We were finally able to explore the Imperial Palace, albeit the weather being not too great. In fact, Japanese sunlight may just be the hardest to work with. Throughout our entire trip, we were constantly struggling with lighting as the sun always seemed to be glaring at all the wrong places. And its not because we were shooting at the wrong time of the day.
Ameya-yokocho in Ueno was like a street market that pretty much had everything you required. From street food to fresh seafood, to clothing to pharmacies; this place has got you covered. We didn’t manage to explore the park and temples nearby due to closing times, which is rather a bummer when trying to cram multiple locations into one day.
Akihabara is definitely one of a kind. Multiple floors of all things anime/manga, and even stores for hentai (Japanese porn) and sex toys. You’d be surprised how packed these stores are and the number of grown men that are inside.. Shocker.
Day 5: Shinkansen train to Kyoto
The train from Tokyo to Kyoto took around 2 and a half hours – equivalent to a Sydney-sider travelling to the Blue Mountains. Unfortunately i couldn’t get a clear shot of Mt Fuji as it was heavily covered by clouds that day. And i was so looking forward to marvel at that beauty.
And here’s where i start telling you about Japan’s Takkyubin service. Since we were taking the bullet train to Kyoto, the thought of carrying our luggage bags around worried me. And i remembered reading reviews that there wasn’t much baggage space on the train to begin with. So i thought the best thing to do was to use the Takkyubin luggage transfer service, whereby they’d send your luggage to wherever you’re headed to.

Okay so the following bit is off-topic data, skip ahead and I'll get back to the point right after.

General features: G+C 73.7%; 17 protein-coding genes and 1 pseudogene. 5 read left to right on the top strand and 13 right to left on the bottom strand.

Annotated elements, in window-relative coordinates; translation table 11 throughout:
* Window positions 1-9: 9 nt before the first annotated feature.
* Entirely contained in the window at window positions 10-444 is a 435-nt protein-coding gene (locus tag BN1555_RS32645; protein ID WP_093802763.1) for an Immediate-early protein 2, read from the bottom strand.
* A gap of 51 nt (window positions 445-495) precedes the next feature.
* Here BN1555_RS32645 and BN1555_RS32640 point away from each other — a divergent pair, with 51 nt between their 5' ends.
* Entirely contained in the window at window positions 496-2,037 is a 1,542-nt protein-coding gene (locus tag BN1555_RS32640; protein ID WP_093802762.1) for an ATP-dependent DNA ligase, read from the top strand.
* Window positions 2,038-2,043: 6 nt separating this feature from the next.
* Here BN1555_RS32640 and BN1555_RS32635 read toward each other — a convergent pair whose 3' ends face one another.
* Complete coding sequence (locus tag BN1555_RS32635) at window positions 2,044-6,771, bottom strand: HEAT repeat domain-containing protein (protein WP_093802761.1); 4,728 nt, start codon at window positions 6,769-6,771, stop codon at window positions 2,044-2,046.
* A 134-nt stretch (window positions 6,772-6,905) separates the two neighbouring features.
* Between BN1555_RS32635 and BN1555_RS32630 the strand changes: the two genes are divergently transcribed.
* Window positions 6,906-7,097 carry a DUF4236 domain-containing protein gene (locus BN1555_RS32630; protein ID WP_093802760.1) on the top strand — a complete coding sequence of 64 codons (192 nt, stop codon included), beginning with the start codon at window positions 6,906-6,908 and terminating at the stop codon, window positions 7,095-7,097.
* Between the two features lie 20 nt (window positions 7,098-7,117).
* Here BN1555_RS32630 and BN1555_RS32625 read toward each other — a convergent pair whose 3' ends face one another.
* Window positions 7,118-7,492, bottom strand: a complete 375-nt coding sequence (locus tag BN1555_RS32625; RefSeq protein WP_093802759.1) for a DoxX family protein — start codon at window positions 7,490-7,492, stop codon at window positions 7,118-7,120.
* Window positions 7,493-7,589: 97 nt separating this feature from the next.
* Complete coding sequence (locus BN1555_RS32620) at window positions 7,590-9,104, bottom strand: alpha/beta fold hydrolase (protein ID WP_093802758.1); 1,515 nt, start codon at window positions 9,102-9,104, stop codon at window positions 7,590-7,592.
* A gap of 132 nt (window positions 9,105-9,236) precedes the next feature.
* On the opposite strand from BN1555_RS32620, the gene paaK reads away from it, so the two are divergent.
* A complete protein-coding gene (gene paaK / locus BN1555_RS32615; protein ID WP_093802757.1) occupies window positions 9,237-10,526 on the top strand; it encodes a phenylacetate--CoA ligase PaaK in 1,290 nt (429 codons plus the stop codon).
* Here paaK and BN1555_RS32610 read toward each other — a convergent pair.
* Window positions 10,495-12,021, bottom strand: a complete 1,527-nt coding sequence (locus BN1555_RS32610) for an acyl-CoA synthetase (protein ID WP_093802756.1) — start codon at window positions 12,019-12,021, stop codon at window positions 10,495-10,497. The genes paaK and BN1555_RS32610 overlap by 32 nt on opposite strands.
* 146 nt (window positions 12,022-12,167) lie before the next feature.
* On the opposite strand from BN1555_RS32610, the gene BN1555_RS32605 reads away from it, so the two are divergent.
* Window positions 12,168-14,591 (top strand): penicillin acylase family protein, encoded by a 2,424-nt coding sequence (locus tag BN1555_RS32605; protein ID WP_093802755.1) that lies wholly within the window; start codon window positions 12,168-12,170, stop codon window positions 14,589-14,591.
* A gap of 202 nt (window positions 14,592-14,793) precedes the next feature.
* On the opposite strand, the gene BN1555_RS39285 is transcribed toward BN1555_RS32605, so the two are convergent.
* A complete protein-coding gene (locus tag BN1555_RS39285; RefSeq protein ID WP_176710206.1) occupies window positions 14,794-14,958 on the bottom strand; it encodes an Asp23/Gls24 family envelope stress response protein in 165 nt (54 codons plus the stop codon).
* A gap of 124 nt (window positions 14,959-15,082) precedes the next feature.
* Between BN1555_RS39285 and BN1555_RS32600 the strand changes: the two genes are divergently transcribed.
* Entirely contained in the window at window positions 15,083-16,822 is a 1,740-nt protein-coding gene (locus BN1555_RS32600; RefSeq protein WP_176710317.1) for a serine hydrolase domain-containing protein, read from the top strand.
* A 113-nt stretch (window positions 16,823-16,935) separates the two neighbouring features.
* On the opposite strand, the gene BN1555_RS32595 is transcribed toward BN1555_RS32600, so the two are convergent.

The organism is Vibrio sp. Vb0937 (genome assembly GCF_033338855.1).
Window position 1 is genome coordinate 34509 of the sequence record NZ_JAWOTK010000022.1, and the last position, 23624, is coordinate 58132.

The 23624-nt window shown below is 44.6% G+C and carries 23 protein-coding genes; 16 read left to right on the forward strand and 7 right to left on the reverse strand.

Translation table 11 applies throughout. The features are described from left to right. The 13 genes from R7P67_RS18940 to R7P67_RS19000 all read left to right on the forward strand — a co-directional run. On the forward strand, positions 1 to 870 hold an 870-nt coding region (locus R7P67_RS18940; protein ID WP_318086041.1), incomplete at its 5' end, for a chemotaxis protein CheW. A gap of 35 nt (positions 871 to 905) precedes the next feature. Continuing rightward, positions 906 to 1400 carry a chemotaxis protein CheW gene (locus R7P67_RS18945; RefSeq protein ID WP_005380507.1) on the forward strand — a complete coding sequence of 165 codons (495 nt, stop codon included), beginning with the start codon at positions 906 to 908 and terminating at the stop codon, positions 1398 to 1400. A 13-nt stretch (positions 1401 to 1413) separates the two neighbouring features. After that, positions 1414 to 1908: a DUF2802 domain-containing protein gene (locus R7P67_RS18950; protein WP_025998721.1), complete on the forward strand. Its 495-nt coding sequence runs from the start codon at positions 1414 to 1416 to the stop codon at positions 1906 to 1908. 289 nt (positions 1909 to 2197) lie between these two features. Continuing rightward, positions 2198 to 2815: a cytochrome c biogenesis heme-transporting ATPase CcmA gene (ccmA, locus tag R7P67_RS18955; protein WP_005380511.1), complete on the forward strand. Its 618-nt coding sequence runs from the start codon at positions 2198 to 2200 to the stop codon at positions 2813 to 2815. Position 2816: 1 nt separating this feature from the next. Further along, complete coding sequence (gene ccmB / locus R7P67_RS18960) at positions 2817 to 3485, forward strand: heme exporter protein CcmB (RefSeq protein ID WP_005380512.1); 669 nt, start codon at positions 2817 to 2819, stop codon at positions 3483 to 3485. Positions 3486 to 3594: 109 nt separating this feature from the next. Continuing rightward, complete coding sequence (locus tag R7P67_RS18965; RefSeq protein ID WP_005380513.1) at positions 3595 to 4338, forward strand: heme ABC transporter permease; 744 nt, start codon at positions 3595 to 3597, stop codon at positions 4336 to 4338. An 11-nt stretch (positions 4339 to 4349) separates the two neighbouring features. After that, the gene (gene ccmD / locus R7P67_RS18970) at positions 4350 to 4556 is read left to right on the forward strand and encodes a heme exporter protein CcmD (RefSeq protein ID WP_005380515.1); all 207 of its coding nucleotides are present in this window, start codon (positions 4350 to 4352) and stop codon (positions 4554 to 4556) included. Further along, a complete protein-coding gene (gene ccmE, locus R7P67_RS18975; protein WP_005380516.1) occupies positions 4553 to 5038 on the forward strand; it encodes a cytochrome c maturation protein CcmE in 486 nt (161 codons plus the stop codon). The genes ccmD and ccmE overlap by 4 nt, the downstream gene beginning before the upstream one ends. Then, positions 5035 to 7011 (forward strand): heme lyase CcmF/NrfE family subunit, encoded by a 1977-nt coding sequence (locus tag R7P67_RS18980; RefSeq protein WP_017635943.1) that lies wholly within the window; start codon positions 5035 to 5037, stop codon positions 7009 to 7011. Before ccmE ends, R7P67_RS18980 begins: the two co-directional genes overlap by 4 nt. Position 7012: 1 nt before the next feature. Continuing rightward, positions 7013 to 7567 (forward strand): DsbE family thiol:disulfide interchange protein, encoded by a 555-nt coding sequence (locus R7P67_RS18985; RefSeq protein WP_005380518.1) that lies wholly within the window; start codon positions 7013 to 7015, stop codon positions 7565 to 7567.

We went to a local store to get this done but it turns out the owner spoke no English. Despite the whole language problem, he kept going on and didn’t turn us down, which i found both worrying (that our bags would never arrive us) and amazed at the length he was going through to help us. Thankfully, i had the address of our next location written in kanji so the kind old man wrote it down for us. After a couple of minutes conversing back and forth in a language neither of us understood, he called a lady in the next room to come over, and to our delight, she could speak English. She confirmed our details and helped us get sorted out but we were still pretty worried since we were using this service for the first time.
Our bags were due to arrive between 12-2pm the next day. They arrived at 12.30pm. The delivery man even brought both bags up the lift, right to our doorstep. Such service is unbeatable – i’ve seriously never experienced anything quite like this! We were both left in serious awe.
All the more reasons why i left my heart in Japan.
Though to be honest, i wasn’t really feeling Tokyo. I found it to be too urban, and every suburb pretty much looked the same. I guess if you’re all about shopping then this would be the city for you. Fortunately, the boyfriend and i are both landscape photographers so we had the same thoughts and preferences regarding locations.
So much easier to work with.